“It was then,” he continued, “that he (Carlton) realized that Lagos could have been any other city in the world, with all its shams, drudgery … and glistening neon lights.”
An Ongoing Relationship
Opportunities for collaboration and cooperation between AAPG and NAPE have been many.
For example, the groups joined together to run two deepwater Western Africa conferences (DOWAC), in 2004 and 2010, in Abuja – “major collaborate events in which NAPE provided the platform while AAPG provided the quality control and editing,” said past Region president Gilbert Odior.
“It also is worthwhile to mention that the activities of NAPE led to the formation of the AAPG Africa Region,” he added, “and since its formation NAPE has provided more than 80 percent of the regional presidents and officers.”
In recent years, the two associations have worked together closely to reach out to universities in Nigeria, with AAPG Africa Region members and NAPE members expanding the reach of the Imperial Barrel Award Program since 2008. In many cases IBA judges and mentors were both NAPE members and AAPG members.
Then in 2013, the two affiliates worked together to offer a Local-Student Chapter Leadership Summit. AAPG Africa Region Vice President Femi Esan attended Leadership Days the previous year to learn the L-SCLS model and implemented the program during the annual NAPE conference.
The next L-SCLS is planned Nov. 11-13 during this year’s NAPE conference.
Thanks to collaboration with NAPE, there are 24 AAPG student chapters in Nigeria. The first AAPG student chapter formed in 1999 at the University of Calabar. Then after a hiatus with no new chapters forming for several years, 2001 brought a resurgence – since then, new chapters have formed across Nigeria nearly every year.
Since Carleton’s visit to commemorate the AAPG-NAPE affiliation, other AAPG presidents and executives have flown across the Atlantic to pay respects to the relationship, learn from Nigerian geoscientists and benefit from NAPE’s hospitality.
Those who have visited Nigeria and participated in NAPE conventions are past AAPG presidents Robbie Gries (2000, 2001) and Scott Tinker (2008), Alfredo Guzmán (2010), Stuart Harker (2011), David Curtiss (2012) and Alan Wegener (2013).
Robbie Gries was AAPG’s first female president-elect when she traveled to Nigeria in 2000 for NAPE’s 20th anniversary. The following year as president she attended the NAPE annual meeting in Port Harcourt.
For Gries, both trips were rich with experiences among the working professionals and students of Nigeria.
“It was truly impressive the way this organization had grown and become a major influence in the professionalism of its members,” she said.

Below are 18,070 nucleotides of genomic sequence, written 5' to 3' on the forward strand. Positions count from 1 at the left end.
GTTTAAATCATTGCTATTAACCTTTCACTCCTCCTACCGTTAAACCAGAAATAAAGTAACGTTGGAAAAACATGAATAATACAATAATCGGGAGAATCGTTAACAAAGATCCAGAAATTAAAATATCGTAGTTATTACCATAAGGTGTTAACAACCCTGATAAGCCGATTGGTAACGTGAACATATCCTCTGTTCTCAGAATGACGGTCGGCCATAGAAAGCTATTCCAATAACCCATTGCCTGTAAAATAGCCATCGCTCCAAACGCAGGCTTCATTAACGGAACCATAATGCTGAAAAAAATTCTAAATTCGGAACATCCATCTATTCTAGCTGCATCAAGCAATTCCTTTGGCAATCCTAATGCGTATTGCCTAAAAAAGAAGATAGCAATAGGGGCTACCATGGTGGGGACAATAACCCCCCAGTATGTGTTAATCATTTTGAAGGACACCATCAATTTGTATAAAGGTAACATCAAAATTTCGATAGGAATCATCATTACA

Friendships forged and memories of these visits remain strong to this day for Gries. But her lasting memories are of the students.
“With only an hour’s notice, for both me and for the students attending NAPE, I gave an impromptu talk for 800-900 enthusiastic students,” Gries said. “They were so eager to develop as geologists – and they all wanted a photo with the AAPG president!”
NAPE currently has its first female president in Adedoja oja Ojelabi – and considering over 60 percent of the NAPE members are students and young professionals, Ojelabi meets a lot of students and young professionals at NAPE events.
“With such a huge population of young talent, it is equal parts gratifying and equal parts challenging,” Ojelabi said.
“It means NAPE must tailor programs to their demographics that will grab their attention and sustain their interest. That is the only way to ensure that they transition from students to young professionals and eventually active members,” she added.
The responsibilities of being a role model for young talent is a fact not lost on AAPG President Randi Martinsen.
“My election as the second female president of AAPG and Doja Ojelabi’s election as the first female president of NAPE is clear evidence of both AAPG and NAPE valuing the leadership capabilities of women,” Martinsen said. “I hope Doja and I as role models of successful female leaders in the petroleum industry encourages more women to become petroleum geoscientists.
“West Africa is an important hydrocarbon province and the challenges facing our industry to find and produce hydrocarbons are immense,” she added. “Organizations like AAPG and NAPE are important contributors to the technical and professional development of these young geoscientists.”